Madison McIntyre loves the beach - the sun, the sand, a frosty drink by her side. But a beach with rainstorms, rocky ground, and the smell of fish? Not her first choice for an extended stay - especially when it's under orders from her obnoxious boss. She has one month to prepare a resort plan the notoriously suspicious town will accept, or she'll be out of a job. So she's gone incognito in the hopes of succeeding where her coworkers have failed. What could go wrong?
Dylan Edwards loves living in Westhaven. He loves his charter fishing business, his little daughter, and the coastal town he calls home. He has no patience for big city snobs like the fish-out-of-water currently vacationing at his mom's bed and breakfast. No matter how gorgeous she might be. Women like her always want to change things, just like his ex-wife. And he likes things just fine the way they are.
But Madison and Dylan can't deny the sparks that fly whenever they're together - as wild and untamed as the ocean itself. When the truth comes out, will their passion survive the storm?
To John and Lori. Thanks so much for taking the time to read this manuscript and help out with the fishing details. It's greatly appreciated! (Any errors, of course, are my own.) I'm so proud to call you family.
© 2007 Kate Davies
Captain Dylan was flirting with her.
Not blatantly, of course. Just a little extra eye contact, a smile that promised more. A touch on the shoulder to steady her when the boat lurched down yet another monster wave. Some pseudo-concerned expression meant to weaken her defenses.
Her defenses were already weak enough, thank you very much.
Her face was green and her hair was limp and tangled from the constant barrage of salt spray. The smell of diesel and burnt coffee, combined with the continual roll of the boat, made her stomach heave. She was decked out head to toe in completely inappropriate "outdoorsy" resort wear, clothes so new the creases hadn't even been worked out yet.
She looked ridiculous.
So why in the world was he coming on to her?
She glanced around at all the other passengers. Maybe the fact that she was the only female on the charter fishing trip had something to do with it.
Great. She was a target by default.
Well, this couldn't go on. She was in town for work, not a roll in the hay. Especially with a devil-may-care fishing boat captain like Dylan. Her father's example had taught her well-stay away from playboys.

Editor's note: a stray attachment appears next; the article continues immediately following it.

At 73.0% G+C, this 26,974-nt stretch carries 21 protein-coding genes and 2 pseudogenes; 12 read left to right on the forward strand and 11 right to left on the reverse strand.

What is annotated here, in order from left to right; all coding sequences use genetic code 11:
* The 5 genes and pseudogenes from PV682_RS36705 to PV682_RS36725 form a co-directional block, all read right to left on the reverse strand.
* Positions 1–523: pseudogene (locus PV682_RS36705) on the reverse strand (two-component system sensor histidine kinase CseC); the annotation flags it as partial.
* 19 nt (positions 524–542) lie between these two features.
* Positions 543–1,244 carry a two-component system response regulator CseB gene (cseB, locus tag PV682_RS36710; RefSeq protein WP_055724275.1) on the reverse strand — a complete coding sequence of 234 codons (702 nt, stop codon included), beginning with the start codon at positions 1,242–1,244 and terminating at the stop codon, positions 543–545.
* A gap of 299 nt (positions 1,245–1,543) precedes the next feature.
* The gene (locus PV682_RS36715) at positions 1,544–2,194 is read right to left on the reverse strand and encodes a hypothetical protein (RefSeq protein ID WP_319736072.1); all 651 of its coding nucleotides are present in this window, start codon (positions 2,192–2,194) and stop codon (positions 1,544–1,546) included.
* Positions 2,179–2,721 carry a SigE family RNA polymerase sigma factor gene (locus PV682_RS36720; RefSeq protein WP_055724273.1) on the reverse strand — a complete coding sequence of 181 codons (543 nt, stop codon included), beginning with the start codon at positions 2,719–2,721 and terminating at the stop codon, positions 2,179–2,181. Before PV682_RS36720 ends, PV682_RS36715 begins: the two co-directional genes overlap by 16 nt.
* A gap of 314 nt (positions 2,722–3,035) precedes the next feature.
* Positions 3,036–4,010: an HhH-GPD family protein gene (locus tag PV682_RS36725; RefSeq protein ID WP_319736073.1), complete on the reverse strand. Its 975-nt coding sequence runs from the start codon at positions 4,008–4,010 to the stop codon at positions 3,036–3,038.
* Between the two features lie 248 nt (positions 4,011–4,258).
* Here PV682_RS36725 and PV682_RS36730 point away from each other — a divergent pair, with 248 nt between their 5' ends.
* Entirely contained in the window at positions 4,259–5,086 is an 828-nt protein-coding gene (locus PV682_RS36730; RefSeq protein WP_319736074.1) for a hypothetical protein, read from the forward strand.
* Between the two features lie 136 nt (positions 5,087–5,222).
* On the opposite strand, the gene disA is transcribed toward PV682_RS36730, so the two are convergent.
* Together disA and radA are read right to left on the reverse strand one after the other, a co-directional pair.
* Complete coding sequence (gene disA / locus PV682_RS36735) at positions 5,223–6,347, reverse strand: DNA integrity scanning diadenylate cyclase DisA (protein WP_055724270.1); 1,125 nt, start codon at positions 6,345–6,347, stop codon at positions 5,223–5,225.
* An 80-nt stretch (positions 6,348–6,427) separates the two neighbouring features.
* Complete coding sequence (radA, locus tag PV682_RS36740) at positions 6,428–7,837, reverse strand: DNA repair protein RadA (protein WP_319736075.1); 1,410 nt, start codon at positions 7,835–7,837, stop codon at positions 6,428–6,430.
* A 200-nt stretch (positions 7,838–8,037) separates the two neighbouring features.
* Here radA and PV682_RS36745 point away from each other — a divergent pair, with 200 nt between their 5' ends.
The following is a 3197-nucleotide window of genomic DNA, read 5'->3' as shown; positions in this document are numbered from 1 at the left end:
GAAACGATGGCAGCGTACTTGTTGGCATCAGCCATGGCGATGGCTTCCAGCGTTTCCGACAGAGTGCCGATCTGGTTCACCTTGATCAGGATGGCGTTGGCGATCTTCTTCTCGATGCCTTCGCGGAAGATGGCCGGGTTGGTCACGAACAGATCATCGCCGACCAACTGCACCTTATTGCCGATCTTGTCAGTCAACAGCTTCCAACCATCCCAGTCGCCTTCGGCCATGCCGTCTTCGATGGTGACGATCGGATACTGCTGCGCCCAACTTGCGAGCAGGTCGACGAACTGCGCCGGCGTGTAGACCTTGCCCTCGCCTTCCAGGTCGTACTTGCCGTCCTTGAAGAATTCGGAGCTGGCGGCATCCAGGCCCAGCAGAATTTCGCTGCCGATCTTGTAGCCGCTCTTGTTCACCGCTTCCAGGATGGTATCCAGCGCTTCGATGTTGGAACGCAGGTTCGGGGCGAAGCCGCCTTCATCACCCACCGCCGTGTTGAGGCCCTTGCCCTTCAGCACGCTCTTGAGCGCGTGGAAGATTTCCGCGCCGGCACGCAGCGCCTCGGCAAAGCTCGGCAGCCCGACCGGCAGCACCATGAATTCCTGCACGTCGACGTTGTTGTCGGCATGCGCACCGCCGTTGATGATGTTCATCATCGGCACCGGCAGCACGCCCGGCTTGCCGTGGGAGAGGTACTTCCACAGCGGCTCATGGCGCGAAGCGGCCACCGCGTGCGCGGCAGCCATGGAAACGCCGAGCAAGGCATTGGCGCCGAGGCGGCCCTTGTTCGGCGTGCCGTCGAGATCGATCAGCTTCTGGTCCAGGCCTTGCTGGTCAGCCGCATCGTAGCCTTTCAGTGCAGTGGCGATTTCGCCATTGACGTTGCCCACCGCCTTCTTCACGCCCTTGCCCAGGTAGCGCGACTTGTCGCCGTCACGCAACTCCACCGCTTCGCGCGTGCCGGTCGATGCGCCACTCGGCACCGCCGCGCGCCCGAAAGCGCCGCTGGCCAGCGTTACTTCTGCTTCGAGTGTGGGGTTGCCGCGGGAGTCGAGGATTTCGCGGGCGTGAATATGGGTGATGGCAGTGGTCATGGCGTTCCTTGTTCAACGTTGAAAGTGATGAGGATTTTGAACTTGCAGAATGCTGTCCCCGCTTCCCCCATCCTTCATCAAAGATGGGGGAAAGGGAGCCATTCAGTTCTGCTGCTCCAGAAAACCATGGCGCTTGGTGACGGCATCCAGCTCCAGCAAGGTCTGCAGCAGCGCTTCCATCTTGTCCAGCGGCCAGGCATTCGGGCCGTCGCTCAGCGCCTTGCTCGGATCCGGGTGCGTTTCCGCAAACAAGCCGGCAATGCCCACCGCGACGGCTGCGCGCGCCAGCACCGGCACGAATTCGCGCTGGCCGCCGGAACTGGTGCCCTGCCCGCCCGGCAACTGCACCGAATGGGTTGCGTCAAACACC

"Look." She swallowed down her nausea as the boat pitched down another rolling wave. "I appreciate the thought, but you're wasting your time."
"Excuse me?" Slate-blue eyes reflected the color of the ocean under the cloudy sky. A puzzled frown settled over his features.
She waved a hand vaguely between them, then clutched the slick railing again as the boat struggled its way back up the wave. "I'm sure lots of women are flattered when someone like you hits on them, but I'm not one of them." Madison winced inwardly at the snobbish tone in her voice. Dimly, she wondered when she'd started channeling her mother.
"You thought I was hitting on you?" Amazingly, he looked almost insulted, his shoulders pulling down and back as he straightened.
"Flirting. Whatever." She could feel a deep blush creeping up her neck. "I mean, it's nothing personal. I'm just not interested."
A muscle worked in Dylan's jaw. "I'll keep that in mind."
Madison nodded briefly, grateful that the confrontation was over. She turned to go, only to be stopped by a strong, calloused hand on her elbow. Even through the damp khaki sleeve she could feel heat spread up her arm. An unfamiliar warmth settled in her chest as her heart raced out of control. Startled, she stepped away, tugging her arm from his grasp.
"Was there something else?" Even to her own ears she sounded horribly snippy, but the embarrassment of the situation, combined with her seasickness, did away with her usual restraint.
"Just a question."
She gave a slight nod, barely moving her head in an effort to keep her nausea under control.
"You said, 'someone like you.' What exactly did you mean by that?"
She glanced around. Some of the other members of the fishing party were starting to eavesdrop, if the tilted heads and hushed whispers were any indication. Why in the world had she started this awful conversation?
"I don't know," she mumbled. Madison gestured at Dylan, the boat, the speck of land on the far horizon. "A resort-town person."
"A resort town person?" He echoed her phrase, a note of disbelief in his voice. "What does that mean? Someone with no ambition? A slacker? A beach bum only interested in a casual fling?"
He was putting words in her mouth, but she was too sick to care. She just stood there, mute and miserable.
Dylan waited, narrowed eyes challenging her to respond, but she said nothing. He shook his head, a mix of anger and disgust on his face. Then he turned on his heel and walked away.
She watched him go, arms wrapped around her waist. Then the boat took another rolling, roller-coaster ride down an angry wave. Madison lurched to the rail and, in front of the deckhand, the other passengers, and the man she'd just publicly insulted, lost her breakfast.
She had a feeling this would be one charter trip Westhaven would never forget.